I was lucky enough to spend Christmas and New Year in Genoa. Years ago, when the children were young, we regularly spent seaside holidays in Monterosso Al Mare in the Cinque Terre region of coastal Liguria, but we never visited the nearby city. This time getting there and back, however, was something of a nightmare.
Given COVID-19 checks, passport checks, security checks, and customs checks, officialdom has never been more bossy and exhausting. 'Boots off shoes on', 'Belts off', 'Legs apart', 'Hands in the air', they shout at me. Are there actually any 89-year-old terrorists I wonder? But finally every document has been checked and re-checked, every question answered, and we leave Milan for Genoa. Having risen in Glasgow at 7.25am, we reach our apartment in Genoa almost exactly 12 hours later, after a day that seemed to go on forever.
Never mind, Genoa was worth the wait. Our apartment was splendid – spacious and elegantly furnished. It looked straight across the city's large harbour, full of yachts and launches, and out to the Mediterranean beyond. Later, it emerged that the street below, with its array of small shops and booths, had been almost taken over by recent immigrants and refugees from Libya and elsewhere. But, in every other way, Genoa is a classic Italian city full of fine, public buildings, impressive streets and squares. It strikes one as a well-to-do, prosperous city.
During our two-week visit, I saw only two people begging, and no-one sleeping in a shop door. Shops, cafes and restaurants all seemed busy. A large food market in the centre is hugely impressive: row upon row of stalls offering an enormous range of food of every kind. Fruit and vegetables, meat and fish, fine wines. Almost nothing is pre-packaged. Slow food rather than fast food clearly remains Italy's choice. Yet the old style market is no longer the only choice.
On Hogmanay morning we shopped in Eataly, a modern chain store so successful it now has outlets in New York City and Chicago. Its success is a result of combining the up-to-date with the traditional. Established on the upper level of a modern building, it is attractively trendy in a style that contrasts with our dull and boring supermarkets. Yet it preserves in its layout characteristics of the traditional Italian market stalls: food is laid out in such a way that the shopper picks up the items he chooses – once again almost nothing is prepacked. Perhaps Eataly will open one day in the UK.
Walking around the city, doing some shopping (I bought a classy overcoat), sitting in cafes over coffee or a glass of wine, and observing the people all around, my impression was of a confidant population very much at ease with itself. Perhaps it's the success of the EU – and Italy's major role in it – which is in question here. Or is it just what The Guardian
recently called 'the unaccustomed sense of stability and calm' that Italy is currently enjoying under its current Prime Minister Mario Draghi, the former head of the European Central Bank?
On two days between Christmas and New Year we made excursions to two places along the Ligurian coast. The first was to Nervi, once a fishing village, now more of a holiday resort. Leaving the railway station, one made one's way to the town itself along a striking, red-tiled footpath on a cliff high above the Mediterranean waves crashing and foaming on the jagged, black rocks below.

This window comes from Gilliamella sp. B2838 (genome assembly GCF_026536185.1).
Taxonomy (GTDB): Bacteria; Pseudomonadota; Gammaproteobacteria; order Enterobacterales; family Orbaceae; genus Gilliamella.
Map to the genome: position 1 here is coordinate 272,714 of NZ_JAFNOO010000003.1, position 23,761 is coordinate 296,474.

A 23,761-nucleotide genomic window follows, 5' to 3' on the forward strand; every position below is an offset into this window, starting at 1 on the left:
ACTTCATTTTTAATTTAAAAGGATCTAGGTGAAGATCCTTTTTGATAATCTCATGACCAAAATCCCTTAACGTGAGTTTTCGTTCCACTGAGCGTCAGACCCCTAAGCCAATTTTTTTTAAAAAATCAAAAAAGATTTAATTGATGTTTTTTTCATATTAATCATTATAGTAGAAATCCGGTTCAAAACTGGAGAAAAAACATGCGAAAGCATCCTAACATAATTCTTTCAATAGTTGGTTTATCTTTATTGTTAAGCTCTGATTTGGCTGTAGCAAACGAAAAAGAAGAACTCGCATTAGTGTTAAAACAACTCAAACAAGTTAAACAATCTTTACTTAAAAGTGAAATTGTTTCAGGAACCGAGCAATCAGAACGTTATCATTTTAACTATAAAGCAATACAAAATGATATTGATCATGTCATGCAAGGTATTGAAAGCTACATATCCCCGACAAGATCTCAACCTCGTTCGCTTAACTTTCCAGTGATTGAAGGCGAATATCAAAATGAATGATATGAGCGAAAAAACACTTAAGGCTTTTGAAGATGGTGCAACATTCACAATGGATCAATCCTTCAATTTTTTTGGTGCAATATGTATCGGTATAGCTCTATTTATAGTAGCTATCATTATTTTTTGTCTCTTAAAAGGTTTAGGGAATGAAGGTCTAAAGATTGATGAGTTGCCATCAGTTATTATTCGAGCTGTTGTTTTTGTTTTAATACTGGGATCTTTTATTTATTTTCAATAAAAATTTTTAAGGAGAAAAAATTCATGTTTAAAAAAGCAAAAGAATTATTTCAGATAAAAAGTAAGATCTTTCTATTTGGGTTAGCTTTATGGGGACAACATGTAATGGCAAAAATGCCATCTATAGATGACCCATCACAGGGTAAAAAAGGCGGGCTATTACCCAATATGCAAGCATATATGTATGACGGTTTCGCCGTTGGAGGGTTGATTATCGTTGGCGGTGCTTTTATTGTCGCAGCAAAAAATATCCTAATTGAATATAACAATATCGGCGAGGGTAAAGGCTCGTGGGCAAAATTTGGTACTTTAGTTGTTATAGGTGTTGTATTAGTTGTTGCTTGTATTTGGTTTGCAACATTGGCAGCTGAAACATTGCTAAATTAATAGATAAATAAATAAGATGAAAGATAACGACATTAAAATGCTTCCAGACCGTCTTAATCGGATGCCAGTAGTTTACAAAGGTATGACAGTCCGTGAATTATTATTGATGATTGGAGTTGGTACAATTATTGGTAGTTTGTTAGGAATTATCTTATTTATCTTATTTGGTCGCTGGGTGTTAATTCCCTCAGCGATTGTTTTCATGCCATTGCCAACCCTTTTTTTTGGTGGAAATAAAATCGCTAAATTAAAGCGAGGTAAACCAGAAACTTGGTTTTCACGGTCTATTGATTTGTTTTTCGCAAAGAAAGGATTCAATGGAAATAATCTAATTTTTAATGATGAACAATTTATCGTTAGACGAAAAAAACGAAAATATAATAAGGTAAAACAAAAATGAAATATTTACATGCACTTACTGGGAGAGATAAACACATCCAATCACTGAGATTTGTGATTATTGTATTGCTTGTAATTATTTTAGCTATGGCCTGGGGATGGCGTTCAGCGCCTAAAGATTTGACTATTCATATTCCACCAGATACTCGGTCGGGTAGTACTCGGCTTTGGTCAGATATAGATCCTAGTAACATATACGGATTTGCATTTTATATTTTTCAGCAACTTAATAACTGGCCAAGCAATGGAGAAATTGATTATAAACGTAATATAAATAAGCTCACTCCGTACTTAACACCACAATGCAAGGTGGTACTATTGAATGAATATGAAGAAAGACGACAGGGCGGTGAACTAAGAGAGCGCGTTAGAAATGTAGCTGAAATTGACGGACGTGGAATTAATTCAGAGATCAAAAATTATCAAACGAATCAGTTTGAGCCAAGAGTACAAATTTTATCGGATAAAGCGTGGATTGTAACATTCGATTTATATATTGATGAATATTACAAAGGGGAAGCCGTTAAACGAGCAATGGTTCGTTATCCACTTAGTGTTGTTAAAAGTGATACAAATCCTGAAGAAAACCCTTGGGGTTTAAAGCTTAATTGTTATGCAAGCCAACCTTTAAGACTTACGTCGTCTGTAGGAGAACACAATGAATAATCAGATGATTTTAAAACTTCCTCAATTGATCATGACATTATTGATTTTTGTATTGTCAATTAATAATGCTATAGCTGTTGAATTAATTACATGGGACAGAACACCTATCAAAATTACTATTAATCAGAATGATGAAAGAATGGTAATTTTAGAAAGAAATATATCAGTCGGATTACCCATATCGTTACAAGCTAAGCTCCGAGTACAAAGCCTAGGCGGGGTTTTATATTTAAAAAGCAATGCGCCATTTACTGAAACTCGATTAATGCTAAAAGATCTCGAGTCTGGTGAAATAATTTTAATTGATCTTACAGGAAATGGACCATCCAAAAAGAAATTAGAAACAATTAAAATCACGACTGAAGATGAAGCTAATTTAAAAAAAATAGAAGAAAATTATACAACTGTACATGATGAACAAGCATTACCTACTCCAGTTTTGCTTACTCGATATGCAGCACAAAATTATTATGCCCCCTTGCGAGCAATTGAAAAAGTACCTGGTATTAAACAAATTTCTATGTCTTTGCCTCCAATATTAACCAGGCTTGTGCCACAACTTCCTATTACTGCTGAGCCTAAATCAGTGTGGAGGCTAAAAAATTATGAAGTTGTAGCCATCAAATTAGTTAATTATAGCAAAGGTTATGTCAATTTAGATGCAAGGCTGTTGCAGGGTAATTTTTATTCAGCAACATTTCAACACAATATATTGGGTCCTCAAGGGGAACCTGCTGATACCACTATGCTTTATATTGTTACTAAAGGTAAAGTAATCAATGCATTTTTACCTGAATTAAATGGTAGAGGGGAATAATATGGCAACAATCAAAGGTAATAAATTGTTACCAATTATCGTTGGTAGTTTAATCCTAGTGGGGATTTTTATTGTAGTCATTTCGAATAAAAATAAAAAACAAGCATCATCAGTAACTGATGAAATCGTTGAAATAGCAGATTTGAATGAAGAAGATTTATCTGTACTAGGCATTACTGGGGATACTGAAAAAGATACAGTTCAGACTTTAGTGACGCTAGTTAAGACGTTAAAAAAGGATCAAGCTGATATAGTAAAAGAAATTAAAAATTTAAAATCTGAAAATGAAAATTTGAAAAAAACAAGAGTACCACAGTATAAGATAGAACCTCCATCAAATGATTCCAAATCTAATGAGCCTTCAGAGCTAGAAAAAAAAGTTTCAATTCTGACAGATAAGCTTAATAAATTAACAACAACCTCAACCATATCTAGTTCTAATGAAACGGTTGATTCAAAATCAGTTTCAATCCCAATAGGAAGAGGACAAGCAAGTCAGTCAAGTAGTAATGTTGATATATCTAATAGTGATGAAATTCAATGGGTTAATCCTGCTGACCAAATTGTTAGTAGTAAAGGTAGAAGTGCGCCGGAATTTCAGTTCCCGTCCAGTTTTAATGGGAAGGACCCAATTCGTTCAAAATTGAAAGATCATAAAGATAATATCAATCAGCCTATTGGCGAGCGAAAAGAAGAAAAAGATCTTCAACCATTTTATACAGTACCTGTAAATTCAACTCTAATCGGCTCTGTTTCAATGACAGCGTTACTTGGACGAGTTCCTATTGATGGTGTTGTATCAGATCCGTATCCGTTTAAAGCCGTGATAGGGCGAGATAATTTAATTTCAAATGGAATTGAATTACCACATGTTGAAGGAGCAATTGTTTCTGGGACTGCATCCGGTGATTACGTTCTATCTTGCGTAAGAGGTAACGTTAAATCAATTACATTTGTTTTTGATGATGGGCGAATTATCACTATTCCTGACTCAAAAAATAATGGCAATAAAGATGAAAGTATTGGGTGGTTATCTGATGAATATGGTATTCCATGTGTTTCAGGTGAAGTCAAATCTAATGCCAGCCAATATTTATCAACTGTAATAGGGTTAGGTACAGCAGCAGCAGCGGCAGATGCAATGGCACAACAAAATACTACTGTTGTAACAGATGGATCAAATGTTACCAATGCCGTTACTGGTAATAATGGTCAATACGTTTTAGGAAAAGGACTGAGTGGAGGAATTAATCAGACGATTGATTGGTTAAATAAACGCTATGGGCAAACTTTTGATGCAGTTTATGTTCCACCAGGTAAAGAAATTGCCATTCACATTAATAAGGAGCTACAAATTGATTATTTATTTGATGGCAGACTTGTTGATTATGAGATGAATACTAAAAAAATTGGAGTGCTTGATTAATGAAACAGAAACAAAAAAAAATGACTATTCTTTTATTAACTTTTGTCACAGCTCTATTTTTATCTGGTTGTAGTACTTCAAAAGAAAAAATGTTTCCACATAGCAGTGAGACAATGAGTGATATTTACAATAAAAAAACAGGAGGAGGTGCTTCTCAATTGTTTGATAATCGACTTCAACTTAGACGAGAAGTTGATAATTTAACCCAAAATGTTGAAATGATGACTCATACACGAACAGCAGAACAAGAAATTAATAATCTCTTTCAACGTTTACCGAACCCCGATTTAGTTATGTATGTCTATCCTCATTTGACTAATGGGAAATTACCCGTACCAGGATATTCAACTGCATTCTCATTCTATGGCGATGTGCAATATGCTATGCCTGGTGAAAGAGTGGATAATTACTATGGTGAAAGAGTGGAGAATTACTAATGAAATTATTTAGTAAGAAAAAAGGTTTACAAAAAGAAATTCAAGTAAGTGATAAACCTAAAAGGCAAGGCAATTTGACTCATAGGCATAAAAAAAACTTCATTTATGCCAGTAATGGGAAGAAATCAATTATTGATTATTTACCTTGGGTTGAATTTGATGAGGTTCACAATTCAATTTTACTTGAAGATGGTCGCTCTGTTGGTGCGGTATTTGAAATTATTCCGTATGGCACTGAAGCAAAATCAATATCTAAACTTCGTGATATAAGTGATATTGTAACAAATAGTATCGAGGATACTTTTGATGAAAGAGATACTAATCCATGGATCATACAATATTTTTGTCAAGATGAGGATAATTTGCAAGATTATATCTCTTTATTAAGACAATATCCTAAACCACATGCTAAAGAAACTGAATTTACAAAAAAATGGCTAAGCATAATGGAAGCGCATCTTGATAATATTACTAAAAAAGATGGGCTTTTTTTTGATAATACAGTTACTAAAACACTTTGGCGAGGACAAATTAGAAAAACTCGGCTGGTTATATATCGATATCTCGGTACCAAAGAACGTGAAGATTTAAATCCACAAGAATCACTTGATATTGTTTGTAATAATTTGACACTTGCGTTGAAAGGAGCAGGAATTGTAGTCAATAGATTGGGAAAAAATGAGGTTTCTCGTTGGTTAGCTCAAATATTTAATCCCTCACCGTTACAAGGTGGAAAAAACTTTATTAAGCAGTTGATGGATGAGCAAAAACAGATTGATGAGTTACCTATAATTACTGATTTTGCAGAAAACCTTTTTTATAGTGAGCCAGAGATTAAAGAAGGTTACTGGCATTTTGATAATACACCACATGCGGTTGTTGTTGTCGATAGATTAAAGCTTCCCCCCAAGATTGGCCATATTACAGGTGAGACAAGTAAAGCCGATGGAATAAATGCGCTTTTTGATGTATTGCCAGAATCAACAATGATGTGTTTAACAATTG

Not every shop and café in Nervi was open at this time of year, but we were far from being the only visitors enjoying this spectacular resort. It sports a small harbour and a pebbly beach in the space between two outcrops of the wave-battered black rocks. The view out and across the Mediterranean is splendid – not least because this afternoon the clouds have disappeared and the sun is as bright as if it were summer, and the perfect blue sky is streaked only with the long white exhaust trails of passing aircraft.
Arriving and leaving from Milan, the temperature was much like Glasgow's. But here in seaside Nervi it was very different – quite mild if not actually warm. Having had lunch in the Da Pino Ristorante – mine was lovely spaghetti al vongole – we walked back along the tiled path, finding the view more intoxicating than the wine at lunch.
Next day, we made our second trip along the coast. This time to a small town called Bogliasco. Quite similar to Nervi, Bogliasco also offered splendid views out across the Mediterranean once again in bright sunshine. The dominant Portofino peninsula created the sweep of the town's small bay. As before, surprisingly big waves crashed into the black, coastal rocks creating clouds of foamy spray. I sat for a time just taking in the gleaming sea scene while the others climbed higher up into the town. Later, I joined them in the gardens around a mock fortress built in the 19th century.
On 2 January, our last day, we took the funicular up to the topmost section of Genoa. Joined there by friends from London, we enjoyed a celebratory lunch in the Ristorante Allegrogrande 1917. From its lofty setting, the views once again were splendid. It seemed an appropriate way to end our spectacular trip to Genoa in winter.
Andrew Hook is Emeritus Bradley Professor of English Literature at the University of Glasgow